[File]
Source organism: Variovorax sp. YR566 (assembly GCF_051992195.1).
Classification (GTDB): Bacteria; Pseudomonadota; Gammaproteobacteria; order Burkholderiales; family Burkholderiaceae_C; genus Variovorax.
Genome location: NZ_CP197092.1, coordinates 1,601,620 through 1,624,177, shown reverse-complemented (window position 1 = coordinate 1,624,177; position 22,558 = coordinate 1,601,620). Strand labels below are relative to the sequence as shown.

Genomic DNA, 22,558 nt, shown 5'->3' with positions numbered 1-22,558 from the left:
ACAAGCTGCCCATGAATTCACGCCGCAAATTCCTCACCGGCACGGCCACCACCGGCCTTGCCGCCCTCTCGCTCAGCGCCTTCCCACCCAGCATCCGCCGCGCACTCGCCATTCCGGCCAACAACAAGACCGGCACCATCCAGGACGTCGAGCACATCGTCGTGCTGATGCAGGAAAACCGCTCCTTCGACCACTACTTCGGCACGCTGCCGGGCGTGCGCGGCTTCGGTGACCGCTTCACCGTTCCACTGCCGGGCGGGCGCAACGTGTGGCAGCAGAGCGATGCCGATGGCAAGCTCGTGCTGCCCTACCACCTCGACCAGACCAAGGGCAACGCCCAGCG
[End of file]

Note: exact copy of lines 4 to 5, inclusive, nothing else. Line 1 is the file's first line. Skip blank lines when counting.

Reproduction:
Genomic DNA, 22,558 nt, shown 5'->3' with positions numbered 1-22,558 from the left:
ACAAGCTGCCCATGAATTCACGCCGCAAATTCCTCACCGGCACGGCCACCACCGGCCTTGCCGCCCTCTCGCTCAGCGCCTTCCCACCCAGCATCCGCCGCGCACTCGCCATTCCGGCCAACAACAAGACCGGCACCATCCAGGACGTCGAGCACATCGTCGTGCTGATGCAGGAAAACCGCTCCTTCGACCACTACTTCGGCACGCTGCCGGGCGTGCGCGGCTTCGGTGACCGCTTCACCGTTCCACTGCCGGGCGGGCGCAACGTGTGGCAGCAGAGCGATGCCGATGGCAAGCTCGTGCTGCCCTACCACCTCGACCAGACCAAGGGCAACGCCCAGCG